That, together with the fact that anyone can participate to the project by simply tweeting with the hashtag #dérives, leads us to the conclusion of my presentation.
If everyone is a potential lociteller, this means that anyone can share his or her own vision of the city — in this case, Montreal, even if there were contributions from Paris as well as from the USA —, and build a kaleidoscopic, plural, and diversified image of the city that challenges the supposed neutrality of any cartographic project aiming to cover the whole reality, like the empire cartography or Google Maps’ cartography. Bruno Latour, in a short text titled “Paris, invisible city: the plasma”, argues that there is nothing less true than believe that, thanks to satellite images and details-zoom, we can finally access to THE reality. According to Latour, Google Maps allows us nothing more than a brief glimpse through a window, or, using his own words, a peep show. What is at stake here, disguised as a struggle for a true objectivity, is a matter of politics, as he reminds us: “The illusion of the zoom, in geography and sociology alike, has the drawback of making life in the city completely suffocating. There are no more loci, since everything is filled by the apparently smooth transition from the whole to the parts and from the parts to the whole, as if there were not a single gap, not a single breathing space. The filling up has been done. We are suffocating. This – to use a scholarly word – is a question of mereology: the relationship of the parts to the whole, which is the privilege of politics. It is not up to geography or sociology to simplify it too quickly, assuming the problem has been solved and the totality is already known, as if Paris were merely an image, sliced up, waiting to be reassembled ».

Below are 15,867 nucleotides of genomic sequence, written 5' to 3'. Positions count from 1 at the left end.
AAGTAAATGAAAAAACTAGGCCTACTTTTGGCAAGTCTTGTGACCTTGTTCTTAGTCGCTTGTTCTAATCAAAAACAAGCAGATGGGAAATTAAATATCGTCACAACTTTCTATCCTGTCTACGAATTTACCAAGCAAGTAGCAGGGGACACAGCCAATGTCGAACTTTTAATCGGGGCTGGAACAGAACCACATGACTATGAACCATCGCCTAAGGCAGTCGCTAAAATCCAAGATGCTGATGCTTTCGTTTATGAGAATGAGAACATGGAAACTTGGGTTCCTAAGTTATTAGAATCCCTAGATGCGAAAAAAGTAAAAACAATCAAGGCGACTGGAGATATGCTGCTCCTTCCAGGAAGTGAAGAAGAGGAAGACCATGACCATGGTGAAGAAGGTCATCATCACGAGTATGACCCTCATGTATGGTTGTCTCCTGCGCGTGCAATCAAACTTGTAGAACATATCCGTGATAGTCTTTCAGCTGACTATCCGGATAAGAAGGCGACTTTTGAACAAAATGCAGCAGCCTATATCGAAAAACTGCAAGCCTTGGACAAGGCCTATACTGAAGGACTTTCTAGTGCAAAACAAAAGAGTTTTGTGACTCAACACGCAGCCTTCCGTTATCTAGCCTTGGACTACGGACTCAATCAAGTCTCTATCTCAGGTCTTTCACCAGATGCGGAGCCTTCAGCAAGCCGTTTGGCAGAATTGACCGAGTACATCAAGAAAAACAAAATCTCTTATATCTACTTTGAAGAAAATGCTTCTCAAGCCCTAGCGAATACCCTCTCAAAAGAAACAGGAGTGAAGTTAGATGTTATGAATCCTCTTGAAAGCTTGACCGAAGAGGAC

By promoting multiplicity, proliferation and partiality, projects such as dérives remind that not everything has been said, that there is so much more in our spaces — physical or digital — than we believe: dérives allows us to get space back, and allows you to finally take a deserved break.